For example, the present invention may be implemented in the following environment. An individual stricken with a stroke is released, once stable, from hospital care to a home care situation. The primary care physician prescribes a 24 hour, 7 days a week program for care at home that includes, for example, the administration of medications at prescribed intervals and physical therapy as well as monitoring patient conditions and activities of daily living (ADLs) at regular intervals. Typically, care for the individual at home is carried out in shifts and/or across several persons. This may consist of a professional home care staff, family members, and/or a combination thereof. The present invention provides a system and interface for collecting data on the individual based on the prescribed care program and can include signaling cues to the user for administering medications/treatments/actions to the individual and/or recording information. The recordation of information and cueing of the user is done through the use of a pictographic language. When recording the condition of the individual at a predefined time metric the information is captured by identifying pictographs that correspond to the observed condition and/or data collected. The selected pictographs are used to populate a database and/or databases and/or time fields. For example, if the individual under care is observed reading between 11 a.m. and 12 p.m. the caregiver would select the pictograph representing this activity. The pictograph is recorded in a database and/or time field in a manner such that the information can be retrieved and reviewed as the field is populated and/or at a later time. Additionally, performance of a cued activity may be recorded by selected the corresponding pictograph and populating the respected field with the pictograph(s). The collected information may then be accessed by the various caregivers responsible for the individual and/or the individual's loved ones and/or institutions interested in the care of the individual for reasons of, for example, compliance, regulatory and/or quality assurance, and third party payment for services. Use of the present invention eliminates information gaps that occur due to different number of caregivers. Additionally, access to the collected information allows loved ones to observe the quality of care the individual is receiving. Further, the primary physician can quickly observe trends and change the course of treatment if necessary. The course of treatment can be altered by simply making available to the end user a new set and/or augmented set of pictographs and/or new cues. Moreover, institutions can quickly review the course of care to insure it meets certain standards and/or requirements so that, for example, insurance payment processing can occur more quickly.
According to exemplary embodiments, the present invention may be operable within a variety of network architectures and/or network architecture combinations. The term network may apply to all currently existing and future developed architectures. These network architectures may include local area networks ("LANs"), either wired or wireless. Exemplary LANs include peer-to-peer ("P2P") networks, virtual private networks ("VPNs"), and client-server networks. Alternatively, the network architectures may include wide area networks ("WAN s"), either wired or wireless. Regardless of the type of network architecture, or combination of architectures, used for the exemplary embodiments of the present invention, the collected information through use of pictographs may be made available to viewers over a network. For example, the collected information may be accessible through the Internet, World Wide Web, or other networked device, such as a mobile phone, PDA, or web device. Additionally, the collected information my be recorded and/or collected through, for example, the use of a networked device, mobile phone, PDA, and/or web device, internet tablet, and/or touch screen device.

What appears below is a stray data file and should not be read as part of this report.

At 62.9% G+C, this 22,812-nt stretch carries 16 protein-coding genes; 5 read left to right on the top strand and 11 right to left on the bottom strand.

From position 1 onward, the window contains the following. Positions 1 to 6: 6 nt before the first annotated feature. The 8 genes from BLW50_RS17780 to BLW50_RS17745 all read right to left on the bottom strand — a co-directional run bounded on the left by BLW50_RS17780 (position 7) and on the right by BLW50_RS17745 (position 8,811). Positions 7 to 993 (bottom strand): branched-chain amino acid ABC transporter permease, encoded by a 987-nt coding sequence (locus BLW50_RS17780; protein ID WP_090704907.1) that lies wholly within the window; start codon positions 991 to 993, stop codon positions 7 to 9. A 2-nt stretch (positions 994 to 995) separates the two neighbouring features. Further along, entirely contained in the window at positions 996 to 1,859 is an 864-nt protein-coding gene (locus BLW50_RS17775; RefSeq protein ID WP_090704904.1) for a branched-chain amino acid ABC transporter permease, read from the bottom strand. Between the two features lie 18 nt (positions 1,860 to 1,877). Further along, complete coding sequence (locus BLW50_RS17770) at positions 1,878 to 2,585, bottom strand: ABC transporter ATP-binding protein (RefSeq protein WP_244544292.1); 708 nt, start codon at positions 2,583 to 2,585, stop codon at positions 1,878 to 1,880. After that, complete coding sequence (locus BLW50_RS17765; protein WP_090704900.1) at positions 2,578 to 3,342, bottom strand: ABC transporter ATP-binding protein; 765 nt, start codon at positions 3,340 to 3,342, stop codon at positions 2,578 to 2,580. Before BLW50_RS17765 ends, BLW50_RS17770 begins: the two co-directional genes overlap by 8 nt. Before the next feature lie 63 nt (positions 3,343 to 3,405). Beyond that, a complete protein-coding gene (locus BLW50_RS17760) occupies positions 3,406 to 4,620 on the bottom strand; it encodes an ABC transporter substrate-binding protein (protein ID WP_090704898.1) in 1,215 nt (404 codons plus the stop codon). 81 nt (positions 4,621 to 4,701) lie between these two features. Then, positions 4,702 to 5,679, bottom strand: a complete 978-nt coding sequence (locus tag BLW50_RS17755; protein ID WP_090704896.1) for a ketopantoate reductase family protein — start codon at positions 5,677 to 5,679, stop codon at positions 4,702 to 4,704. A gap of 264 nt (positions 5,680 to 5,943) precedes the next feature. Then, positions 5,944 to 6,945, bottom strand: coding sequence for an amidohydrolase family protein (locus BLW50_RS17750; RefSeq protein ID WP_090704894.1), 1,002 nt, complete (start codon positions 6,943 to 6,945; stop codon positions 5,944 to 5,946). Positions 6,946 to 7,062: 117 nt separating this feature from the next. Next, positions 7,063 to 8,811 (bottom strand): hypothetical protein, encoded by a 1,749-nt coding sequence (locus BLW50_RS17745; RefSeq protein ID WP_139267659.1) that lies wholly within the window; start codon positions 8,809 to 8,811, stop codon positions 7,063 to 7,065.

According to the exemplary embodiments of the present invention, a user interface is presented to a caregiver. The system user interface presents the user with a listing, catalog, and/or library (hereafter "library") of pictographs, from which all or some of the pictographs may be employed. The pictographs are user selectable. The application and particular course of care will determine how many of the pictographs are selectable. By selectable it is meant that the pictographs can be clicked and dragged using a mouse, selected via a combination of keystrokes, selected using the input mechanism of a mobile device, such as for example, a pen stylist, finger tip, jog dial; and/or otherwise identified and singled out from other pictographs such that the information contained in the selected pictograph can be recorded. The user selects the relevant pictographs and populates a predetermined subspace of the interface. The pictographs are selected based on patient observables and/or care giver actions. For example, a caregiver administering a plan of care may observe that the patient was reading during the interval of 1 p.m. to 2 p.m. on a particular day. The caregiver would select the relevant pictograph, in this case a picture of a book, that corresponds to the observed condition and populate the predetermined subspace of the interface. More than one pictograph may be selected for any single interval. Additional examples of pictographs in accordance with the exemplary embodiments of the present invention are legion and include any patient observable, environmental observables, and any caregiver action. Additionally, the present invention includes the ability to record physical condition, such as range of motion, and enter numerically or graphically and to differentiate between activities done independently and those that required assistance (assisted versus unassisted). Once all the relevant pictographs for the predefined interval are selected and populated in the subspace of the interface, the pictographs are recorded for the predefined interval. Once recorded the pictograph entries can be recalled, searched, and/or further processed--either individually or with other intervals and entries--to produce aggregate state, status, condition information and/or reports.